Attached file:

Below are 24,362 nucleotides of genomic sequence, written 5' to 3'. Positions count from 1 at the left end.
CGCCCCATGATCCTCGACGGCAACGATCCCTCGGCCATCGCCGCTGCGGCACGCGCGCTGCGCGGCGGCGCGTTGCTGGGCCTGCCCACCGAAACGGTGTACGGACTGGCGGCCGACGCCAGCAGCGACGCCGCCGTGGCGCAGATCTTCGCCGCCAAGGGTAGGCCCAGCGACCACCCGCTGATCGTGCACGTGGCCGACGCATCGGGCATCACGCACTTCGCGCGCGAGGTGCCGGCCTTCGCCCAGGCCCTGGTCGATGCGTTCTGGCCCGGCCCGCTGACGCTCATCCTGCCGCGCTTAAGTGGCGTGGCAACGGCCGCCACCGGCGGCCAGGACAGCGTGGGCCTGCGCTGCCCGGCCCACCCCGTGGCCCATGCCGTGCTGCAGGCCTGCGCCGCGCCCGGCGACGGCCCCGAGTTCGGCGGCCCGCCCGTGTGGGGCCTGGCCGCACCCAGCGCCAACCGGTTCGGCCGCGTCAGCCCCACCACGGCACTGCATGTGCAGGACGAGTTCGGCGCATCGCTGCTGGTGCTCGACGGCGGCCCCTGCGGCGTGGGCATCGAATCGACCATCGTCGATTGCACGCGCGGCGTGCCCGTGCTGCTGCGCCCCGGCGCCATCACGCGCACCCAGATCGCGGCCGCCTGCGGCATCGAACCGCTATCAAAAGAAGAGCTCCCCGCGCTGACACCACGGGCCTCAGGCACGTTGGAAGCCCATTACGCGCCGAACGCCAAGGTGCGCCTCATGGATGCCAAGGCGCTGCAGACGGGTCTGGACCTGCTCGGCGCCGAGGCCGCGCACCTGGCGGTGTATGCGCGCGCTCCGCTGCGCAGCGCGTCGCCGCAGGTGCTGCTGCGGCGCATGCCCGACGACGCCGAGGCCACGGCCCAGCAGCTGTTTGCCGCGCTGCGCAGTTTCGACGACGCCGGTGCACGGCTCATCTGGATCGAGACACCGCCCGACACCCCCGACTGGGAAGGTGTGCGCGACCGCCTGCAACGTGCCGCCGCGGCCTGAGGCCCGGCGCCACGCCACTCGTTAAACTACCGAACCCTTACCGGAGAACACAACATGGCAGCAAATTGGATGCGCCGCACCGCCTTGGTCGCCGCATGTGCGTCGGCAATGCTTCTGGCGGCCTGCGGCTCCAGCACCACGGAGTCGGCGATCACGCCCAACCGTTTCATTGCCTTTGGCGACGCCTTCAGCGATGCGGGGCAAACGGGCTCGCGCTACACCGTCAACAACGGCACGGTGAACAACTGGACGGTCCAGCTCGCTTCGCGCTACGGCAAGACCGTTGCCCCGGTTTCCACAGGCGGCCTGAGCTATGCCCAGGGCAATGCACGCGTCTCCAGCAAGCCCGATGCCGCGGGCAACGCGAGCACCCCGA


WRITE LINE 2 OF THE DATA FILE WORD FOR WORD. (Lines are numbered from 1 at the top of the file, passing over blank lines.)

CGCCCCATGATCCTCGACGGCAACGATCCCTCGGCCATCGCCGCTGCGGCACGCGCGCTGCGCGGCGGCGCGTTGCTGGGCCTGCCCACCGAAACGGTGTACGGACTGGCGGCCGACGCCAGCAGCGACGCCGCCGTGGCGCAGATCTTCGCCGCCAAGGGTAGGCCCAGCGACCACCCGCTGATCGTGCACGTGGCCGACGCATCGGGCATCACGCACTTCGCGCGCGAGGTGCCGGCCTTCGCCCAGGCCCTGGTCGATGCGTTCTGGCCCGGCCCGCTGACGCTCATCCTGCCGCGCTTAAGTGGCGTGGCAACGGCCGCCACCGGCGGCCAGGACAGCGTGGGCCTGCGCTGCCCGGCCCACCCCGTGGCCCATGCCGTGCTGCAGGCCTGCGCCGCGCCCGGCGACGGCCCCGAGTTCGGCGGCCCGCCCGTGTGGGGCCTGGCCGCACCCAGCGCCAACCGGTTCGGCCGCGTCAGCCCCACCACGGCACTGCATGTGCAGGACGAGTTCGGCGCATCGCTGCTGGTGCTCGACGGCGGCCCCTGCGGCGTGGGCATCGAATCGACCATCGTCGATTGCACGCGCGGCGTGCCCGTGCTGCTGCGCCCCGGCGCCATCACGCGCACCCAGATCGCGGCCGCCTGCGGCATCGAACCGCTATCAAAAGAAGAGCTCCCCGCGCTGACACCACGGGCCTCAGGCACGTTGGAAGCCCATTACGCGCCGAACGCCAAGGTGCGCCTCATGGATGCCAAGGCGCTGCAGACGGGTCTGGACCTGCTCGGCGCCGAGGCCGCGCACCTGGCGGTGTATGCGCGCGCTCCGCTGCGCAGCGCGTCGCCGCAGGTGCTGCTGCGGCGCATGCCCGACGACGCCGAGGCCACGGCCCAGCAGCTGTTTGCCGCGCTGCGCAGTTTCGACGACGCCGGTGCACGGCTCATCTGGATCGAGACACCGCCCGACACCCCCGACTGGGAAGGTGTGCGCGACCGCCTGCAACGTGCCGCCGCGGCCTGAGGCCCGGCGCCACGCCACTCGTTAAACTACCGAACCCTTACCGGAGAACACAACATGGCAGCAAATTGGATGCGCCGCACCGCCTTGGTCGCCGCATGTGCGTCGGCAATGCTTCTGGCGGCCTGCGGCTCCAGCACCACGGAGTCGGCGATCACGCCCAACCGTTTCATTGCCTTTGGCGACGCCTTCAGCGATGCGGGGCAAACGGGCTCGCGCTACACCGTCAACAACGGCACGGTGAACAACTGGACGGTCCAGCTCGCTTCGCGCTACGGCAAGACCGTTGCCCCGGTTTCCACAGGCGGCCTGAGCTATGCCCAGGGCAATGCACGCGTCTCCAGCAAGCCCGATGCCGCGGGCAACGCGAGCACCCCGA